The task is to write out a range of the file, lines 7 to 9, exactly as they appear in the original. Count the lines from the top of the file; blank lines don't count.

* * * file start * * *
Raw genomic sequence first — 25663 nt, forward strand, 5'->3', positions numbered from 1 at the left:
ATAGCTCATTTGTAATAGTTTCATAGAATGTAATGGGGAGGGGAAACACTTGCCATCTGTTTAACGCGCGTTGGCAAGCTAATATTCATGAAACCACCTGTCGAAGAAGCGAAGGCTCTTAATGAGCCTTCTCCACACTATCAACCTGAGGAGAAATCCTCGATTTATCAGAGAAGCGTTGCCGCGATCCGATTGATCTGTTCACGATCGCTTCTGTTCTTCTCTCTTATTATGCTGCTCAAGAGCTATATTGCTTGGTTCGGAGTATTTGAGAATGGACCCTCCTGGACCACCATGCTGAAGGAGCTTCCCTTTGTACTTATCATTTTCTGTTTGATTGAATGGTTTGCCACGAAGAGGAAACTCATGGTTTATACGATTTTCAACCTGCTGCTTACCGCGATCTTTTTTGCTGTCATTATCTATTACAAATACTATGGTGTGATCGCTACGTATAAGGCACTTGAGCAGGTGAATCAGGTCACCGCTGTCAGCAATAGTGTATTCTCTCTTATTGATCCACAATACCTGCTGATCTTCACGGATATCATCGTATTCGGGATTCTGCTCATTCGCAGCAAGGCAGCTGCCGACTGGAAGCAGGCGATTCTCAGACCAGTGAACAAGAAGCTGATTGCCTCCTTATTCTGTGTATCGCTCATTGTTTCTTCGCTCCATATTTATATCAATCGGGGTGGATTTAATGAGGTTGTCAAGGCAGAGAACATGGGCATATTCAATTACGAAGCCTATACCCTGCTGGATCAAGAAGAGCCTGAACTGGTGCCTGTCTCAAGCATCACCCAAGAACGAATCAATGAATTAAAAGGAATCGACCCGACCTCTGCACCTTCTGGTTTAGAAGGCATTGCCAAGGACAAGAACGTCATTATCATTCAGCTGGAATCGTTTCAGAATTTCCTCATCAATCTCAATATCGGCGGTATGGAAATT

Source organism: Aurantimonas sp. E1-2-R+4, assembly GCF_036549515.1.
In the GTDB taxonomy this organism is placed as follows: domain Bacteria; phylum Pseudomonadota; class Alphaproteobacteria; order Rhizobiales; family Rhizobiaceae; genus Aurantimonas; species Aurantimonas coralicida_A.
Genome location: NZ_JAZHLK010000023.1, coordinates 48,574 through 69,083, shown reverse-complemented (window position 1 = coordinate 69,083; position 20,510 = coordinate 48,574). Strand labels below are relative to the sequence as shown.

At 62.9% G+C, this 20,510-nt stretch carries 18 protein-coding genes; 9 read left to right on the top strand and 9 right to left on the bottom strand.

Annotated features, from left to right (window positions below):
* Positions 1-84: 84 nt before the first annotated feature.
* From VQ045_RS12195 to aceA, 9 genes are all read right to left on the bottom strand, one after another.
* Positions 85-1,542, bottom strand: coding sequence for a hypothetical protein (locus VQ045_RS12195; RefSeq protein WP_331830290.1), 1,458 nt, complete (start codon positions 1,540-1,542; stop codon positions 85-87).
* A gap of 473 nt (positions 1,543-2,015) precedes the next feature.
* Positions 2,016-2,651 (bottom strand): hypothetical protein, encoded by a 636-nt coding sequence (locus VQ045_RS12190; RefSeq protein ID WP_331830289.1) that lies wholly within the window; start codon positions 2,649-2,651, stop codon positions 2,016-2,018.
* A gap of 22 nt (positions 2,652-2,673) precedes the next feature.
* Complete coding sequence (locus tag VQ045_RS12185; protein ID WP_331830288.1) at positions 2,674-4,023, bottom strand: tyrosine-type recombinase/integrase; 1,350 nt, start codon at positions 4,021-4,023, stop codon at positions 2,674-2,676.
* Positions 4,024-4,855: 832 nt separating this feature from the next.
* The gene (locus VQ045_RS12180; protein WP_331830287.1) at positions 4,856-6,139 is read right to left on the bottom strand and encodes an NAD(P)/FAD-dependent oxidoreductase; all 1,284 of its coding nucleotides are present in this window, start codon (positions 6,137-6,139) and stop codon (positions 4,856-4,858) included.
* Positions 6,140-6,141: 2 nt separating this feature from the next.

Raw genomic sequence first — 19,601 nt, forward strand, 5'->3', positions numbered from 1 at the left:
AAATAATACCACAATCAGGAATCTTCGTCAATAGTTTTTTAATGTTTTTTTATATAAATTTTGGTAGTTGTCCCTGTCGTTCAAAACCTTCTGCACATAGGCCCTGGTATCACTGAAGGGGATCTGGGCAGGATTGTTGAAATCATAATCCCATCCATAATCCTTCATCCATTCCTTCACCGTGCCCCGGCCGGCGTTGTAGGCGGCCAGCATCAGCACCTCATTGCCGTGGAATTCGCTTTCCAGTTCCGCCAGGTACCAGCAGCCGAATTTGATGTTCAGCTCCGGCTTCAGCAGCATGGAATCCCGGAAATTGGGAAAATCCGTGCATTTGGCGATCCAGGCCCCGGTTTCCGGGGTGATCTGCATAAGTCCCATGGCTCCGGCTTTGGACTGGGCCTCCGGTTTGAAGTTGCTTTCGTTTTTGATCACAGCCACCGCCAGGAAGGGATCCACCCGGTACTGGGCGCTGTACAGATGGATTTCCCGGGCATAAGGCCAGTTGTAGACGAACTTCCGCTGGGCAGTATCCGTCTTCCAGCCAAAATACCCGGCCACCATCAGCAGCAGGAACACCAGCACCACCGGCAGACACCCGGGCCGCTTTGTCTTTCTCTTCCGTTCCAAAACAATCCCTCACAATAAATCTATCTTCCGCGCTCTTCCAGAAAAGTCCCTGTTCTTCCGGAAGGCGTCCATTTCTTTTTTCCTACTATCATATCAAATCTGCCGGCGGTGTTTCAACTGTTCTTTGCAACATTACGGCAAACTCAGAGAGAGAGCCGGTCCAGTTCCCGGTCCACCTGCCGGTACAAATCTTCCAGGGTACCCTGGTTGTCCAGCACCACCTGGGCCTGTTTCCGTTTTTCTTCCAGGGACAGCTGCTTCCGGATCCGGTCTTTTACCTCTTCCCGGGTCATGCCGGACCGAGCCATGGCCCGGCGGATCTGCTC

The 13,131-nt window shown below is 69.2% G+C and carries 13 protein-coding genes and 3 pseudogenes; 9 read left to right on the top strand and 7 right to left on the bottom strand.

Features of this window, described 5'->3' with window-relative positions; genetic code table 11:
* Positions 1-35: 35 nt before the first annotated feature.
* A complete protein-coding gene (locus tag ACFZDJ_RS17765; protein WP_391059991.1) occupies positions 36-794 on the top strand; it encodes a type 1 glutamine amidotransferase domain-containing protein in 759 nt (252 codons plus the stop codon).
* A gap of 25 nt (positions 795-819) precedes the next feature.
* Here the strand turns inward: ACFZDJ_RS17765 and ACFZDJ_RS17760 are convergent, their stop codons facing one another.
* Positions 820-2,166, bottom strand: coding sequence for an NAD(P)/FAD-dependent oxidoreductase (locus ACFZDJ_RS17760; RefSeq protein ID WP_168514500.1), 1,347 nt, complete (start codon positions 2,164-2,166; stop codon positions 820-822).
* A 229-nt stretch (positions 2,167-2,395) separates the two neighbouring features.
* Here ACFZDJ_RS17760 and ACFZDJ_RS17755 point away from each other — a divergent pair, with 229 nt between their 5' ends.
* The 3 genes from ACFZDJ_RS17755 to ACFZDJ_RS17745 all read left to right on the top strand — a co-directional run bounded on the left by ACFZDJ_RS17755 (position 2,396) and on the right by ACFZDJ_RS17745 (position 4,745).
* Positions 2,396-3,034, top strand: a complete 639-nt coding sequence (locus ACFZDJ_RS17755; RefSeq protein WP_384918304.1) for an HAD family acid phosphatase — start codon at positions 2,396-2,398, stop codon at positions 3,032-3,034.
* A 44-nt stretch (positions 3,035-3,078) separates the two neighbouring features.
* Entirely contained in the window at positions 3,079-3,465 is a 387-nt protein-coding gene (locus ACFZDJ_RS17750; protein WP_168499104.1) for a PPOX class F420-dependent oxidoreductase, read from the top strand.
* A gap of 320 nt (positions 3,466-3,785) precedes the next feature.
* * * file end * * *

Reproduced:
Annotated features, from left to right (window positions below):
* Positions 1-84: 84 nt before the first annotated feature.
* From VQ045_RS12195 to aceA, 9 genes are all read right to left on the bottom strand, one after another.